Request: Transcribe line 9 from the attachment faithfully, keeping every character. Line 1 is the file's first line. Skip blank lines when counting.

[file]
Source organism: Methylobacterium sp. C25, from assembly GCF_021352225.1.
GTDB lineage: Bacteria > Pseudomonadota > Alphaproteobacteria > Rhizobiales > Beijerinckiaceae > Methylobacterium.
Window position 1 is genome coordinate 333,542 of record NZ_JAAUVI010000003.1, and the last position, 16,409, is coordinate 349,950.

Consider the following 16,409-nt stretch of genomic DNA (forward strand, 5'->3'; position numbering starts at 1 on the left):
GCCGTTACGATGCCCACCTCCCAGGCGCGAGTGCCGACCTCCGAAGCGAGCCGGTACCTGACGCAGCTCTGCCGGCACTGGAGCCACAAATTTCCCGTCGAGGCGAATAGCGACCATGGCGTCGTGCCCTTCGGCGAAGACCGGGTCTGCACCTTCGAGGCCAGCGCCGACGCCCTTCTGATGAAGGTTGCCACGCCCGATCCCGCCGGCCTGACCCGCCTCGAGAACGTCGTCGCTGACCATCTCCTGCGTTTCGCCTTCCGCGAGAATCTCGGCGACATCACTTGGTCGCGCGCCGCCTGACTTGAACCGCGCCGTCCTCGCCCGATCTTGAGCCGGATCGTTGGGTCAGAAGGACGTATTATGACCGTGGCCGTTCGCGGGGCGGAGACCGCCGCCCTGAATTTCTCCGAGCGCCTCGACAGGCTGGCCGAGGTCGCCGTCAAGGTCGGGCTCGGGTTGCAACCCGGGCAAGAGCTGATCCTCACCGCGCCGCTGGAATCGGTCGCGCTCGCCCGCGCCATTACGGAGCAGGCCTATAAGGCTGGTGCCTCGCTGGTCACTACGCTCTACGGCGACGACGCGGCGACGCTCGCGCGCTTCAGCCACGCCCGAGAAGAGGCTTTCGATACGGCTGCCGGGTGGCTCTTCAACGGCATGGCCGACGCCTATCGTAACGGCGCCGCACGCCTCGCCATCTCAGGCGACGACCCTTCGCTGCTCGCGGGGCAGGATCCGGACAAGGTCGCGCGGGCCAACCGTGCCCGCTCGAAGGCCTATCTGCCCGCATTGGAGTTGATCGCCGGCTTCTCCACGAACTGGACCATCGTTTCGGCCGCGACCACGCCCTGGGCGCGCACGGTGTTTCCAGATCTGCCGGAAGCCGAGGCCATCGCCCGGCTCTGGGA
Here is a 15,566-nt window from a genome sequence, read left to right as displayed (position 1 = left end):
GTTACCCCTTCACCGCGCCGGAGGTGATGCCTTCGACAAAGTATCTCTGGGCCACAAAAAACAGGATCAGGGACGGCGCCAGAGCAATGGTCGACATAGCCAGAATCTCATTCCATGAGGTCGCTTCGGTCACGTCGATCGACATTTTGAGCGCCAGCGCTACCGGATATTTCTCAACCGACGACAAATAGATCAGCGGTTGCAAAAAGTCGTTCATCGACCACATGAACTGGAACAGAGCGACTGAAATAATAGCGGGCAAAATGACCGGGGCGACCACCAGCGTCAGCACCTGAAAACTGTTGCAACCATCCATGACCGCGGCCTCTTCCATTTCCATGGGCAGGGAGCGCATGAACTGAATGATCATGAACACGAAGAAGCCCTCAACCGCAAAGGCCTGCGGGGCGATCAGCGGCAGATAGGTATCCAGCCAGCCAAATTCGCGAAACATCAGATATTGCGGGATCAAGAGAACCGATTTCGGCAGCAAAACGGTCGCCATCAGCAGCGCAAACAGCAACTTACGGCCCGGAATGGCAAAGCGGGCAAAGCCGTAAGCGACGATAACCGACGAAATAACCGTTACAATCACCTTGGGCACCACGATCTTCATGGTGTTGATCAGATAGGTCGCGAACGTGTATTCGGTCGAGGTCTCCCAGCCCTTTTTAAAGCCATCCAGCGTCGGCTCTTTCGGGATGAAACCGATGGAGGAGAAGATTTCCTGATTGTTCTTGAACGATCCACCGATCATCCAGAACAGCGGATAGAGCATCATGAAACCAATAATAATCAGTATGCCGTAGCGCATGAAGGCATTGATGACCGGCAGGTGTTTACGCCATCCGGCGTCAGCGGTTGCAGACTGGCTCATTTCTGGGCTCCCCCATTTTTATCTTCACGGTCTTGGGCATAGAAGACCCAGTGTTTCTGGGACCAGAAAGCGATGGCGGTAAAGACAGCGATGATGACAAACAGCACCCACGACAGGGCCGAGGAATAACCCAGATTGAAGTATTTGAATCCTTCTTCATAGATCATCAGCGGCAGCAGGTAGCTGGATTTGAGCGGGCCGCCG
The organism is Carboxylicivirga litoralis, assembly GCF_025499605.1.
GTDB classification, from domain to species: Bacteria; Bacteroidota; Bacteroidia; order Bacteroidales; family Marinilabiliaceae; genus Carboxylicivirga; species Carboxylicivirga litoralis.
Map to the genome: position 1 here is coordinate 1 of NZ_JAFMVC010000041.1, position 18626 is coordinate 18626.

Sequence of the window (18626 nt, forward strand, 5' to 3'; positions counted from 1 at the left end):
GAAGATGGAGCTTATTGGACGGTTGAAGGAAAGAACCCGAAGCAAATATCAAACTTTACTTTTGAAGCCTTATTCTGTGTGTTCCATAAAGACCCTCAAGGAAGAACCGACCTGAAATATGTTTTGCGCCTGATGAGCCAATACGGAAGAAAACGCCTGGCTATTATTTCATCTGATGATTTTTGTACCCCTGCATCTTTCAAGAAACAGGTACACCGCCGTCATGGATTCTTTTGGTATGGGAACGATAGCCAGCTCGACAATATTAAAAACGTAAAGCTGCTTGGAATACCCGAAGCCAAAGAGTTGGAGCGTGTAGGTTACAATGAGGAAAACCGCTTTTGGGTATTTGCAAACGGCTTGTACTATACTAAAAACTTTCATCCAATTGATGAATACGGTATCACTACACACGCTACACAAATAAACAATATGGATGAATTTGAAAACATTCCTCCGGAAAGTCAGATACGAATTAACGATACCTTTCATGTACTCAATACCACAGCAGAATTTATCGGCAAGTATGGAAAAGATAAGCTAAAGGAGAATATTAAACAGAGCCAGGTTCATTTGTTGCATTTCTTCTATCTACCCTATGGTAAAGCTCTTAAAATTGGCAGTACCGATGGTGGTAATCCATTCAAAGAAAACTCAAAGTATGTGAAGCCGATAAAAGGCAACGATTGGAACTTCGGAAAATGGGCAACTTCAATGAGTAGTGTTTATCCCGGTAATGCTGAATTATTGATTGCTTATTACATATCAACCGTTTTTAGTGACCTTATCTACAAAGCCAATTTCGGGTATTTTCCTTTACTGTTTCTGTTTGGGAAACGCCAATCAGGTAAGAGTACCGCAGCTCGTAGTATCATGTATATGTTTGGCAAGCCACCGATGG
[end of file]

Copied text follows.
GTDB classification, from domain to species: Bacteria; Bacteroidota; Bacteroidia; order Bacteroidales; family Marinilabiliaceae; genus Carboxylicivirga; species Carboxylicivirga litoralis.